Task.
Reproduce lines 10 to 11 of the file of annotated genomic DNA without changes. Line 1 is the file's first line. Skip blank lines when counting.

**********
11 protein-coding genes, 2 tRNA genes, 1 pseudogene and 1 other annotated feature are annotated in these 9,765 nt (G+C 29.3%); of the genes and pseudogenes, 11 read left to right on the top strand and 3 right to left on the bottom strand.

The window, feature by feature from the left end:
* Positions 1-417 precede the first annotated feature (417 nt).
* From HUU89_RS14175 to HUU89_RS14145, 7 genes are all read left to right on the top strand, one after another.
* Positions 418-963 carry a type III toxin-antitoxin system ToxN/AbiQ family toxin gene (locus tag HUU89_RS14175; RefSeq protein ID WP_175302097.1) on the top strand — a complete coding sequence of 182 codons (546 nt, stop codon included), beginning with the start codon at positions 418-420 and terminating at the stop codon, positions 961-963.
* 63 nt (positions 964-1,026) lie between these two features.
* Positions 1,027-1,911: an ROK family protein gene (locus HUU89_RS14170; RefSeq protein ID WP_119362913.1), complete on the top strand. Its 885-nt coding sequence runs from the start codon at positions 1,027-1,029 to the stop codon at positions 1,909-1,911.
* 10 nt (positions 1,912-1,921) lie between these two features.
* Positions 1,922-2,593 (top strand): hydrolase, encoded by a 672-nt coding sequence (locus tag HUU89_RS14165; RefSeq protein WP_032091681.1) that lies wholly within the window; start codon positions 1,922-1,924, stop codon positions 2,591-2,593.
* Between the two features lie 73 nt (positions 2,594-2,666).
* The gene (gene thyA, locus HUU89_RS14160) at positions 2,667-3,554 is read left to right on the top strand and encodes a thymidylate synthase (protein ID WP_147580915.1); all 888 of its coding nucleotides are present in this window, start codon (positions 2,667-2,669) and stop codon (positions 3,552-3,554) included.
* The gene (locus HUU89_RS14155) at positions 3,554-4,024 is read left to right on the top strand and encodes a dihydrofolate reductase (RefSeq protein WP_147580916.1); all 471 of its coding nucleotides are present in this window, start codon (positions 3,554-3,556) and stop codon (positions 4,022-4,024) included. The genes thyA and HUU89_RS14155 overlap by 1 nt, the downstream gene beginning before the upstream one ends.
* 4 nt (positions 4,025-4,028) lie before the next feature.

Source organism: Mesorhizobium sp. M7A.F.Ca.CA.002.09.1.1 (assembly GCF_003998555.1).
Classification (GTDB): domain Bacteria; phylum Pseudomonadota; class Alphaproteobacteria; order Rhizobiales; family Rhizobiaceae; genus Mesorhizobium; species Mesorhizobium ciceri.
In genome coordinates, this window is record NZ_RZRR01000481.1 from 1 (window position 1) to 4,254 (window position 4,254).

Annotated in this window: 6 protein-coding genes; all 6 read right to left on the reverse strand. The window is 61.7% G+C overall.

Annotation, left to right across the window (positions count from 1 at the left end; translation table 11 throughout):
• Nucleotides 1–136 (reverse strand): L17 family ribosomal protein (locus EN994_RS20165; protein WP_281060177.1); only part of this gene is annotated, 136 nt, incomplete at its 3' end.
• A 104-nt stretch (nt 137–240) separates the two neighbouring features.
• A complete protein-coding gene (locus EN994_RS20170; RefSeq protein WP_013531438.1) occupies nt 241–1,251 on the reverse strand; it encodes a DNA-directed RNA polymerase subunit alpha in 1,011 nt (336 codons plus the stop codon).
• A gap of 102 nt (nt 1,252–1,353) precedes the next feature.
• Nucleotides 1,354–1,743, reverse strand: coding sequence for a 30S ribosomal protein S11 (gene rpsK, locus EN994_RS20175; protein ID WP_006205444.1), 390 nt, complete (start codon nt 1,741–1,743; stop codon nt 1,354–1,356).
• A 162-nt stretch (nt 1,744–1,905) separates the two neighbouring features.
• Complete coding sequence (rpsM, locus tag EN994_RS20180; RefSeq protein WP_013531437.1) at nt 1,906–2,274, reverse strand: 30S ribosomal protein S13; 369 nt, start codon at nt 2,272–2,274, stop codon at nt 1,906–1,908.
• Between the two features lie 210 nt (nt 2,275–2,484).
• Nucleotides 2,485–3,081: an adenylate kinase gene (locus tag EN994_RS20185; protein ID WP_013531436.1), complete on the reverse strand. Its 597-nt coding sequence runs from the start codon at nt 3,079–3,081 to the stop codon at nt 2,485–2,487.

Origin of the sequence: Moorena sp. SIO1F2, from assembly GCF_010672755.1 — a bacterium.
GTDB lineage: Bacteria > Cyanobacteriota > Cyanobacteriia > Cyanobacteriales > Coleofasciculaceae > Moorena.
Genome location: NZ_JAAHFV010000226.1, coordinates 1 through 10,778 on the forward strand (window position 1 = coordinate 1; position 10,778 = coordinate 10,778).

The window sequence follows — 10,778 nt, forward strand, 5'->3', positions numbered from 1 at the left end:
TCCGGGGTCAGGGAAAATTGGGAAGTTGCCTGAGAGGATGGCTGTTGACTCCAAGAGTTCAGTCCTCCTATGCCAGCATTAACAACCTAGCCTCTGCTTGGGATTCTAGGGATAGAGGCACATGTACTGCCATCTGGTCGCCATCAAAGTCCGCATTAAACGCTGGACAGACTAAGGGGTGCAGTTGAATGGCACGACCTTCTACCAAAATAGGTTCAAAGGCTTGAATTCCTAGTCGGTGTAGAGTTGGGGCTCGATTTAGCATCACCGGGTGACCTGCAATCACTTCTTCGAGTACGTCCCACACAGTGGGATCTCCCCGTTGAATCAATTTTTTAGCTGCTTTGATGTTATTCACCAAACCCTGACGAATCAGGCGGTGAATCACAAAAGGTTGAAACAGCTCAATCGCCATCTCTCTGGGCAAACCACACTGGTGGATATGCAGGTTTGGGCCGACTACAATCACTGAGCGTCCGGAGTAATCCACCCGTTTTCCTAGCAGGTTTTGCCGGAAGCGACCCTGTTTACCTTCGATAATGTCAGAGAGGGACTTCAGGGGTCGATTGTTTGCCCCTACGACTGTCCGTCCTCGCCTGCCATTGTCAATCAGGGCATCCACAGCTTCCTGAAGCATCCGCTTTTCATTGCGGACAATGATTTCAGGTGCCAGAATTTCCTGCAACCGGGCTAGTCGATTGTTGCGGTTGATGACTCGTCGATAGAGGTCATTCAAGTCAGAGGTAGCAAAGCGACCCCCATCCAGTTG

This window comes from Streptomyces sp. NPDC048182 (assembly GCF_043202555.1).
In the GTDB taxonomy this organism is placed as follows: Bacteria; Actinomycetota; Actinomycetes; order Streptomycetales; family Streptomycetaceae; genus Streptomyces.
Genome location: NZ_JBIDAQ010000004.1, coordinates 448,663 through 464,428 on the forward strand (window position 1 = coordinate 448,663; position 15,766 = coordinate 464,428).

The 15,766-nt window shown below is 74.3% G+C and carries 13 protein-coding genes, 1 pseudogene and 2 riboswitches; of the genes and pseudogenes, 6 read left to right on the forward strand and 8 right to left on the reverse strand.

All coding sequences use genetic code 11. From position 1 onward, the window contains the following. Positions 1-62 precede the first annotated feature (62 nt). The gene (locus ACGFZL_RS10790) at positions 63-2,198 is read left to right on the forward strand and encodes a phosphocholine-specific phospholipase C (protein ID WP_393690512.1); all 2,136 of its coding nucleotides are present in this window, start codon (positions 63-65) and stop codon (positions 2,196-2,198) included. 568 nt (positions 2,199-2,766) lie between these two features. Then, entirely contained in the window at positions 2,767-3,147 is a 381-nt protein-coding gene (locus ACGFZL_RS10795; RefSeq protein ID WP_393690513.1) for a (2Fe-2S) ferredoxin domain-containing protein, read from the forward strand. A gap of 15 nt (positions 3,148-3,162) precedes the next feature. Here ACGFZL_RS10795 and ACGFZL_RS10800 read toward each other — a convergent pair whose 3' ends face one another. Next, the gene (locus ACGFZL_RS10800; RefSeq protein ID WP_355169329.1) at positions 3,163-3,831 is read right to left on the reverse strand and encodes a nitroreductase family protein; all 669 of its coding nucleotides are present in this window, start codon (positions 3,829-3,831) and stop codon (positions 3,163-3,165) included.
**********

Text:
* Between the two features lie 73 nt (positions 2,594-2,666).
* The gene (gene thyA, locus HUU89_RS14160) at positions 2,667-3,554 is read left to right on the top strand and encodes a thymidylate synthase (protein ID WP_147580915.1); all 888 of its coding nucleotides are present in this window, start codon (positions 2,667-2,669) and stop codon (positions 3,552-3,554) included.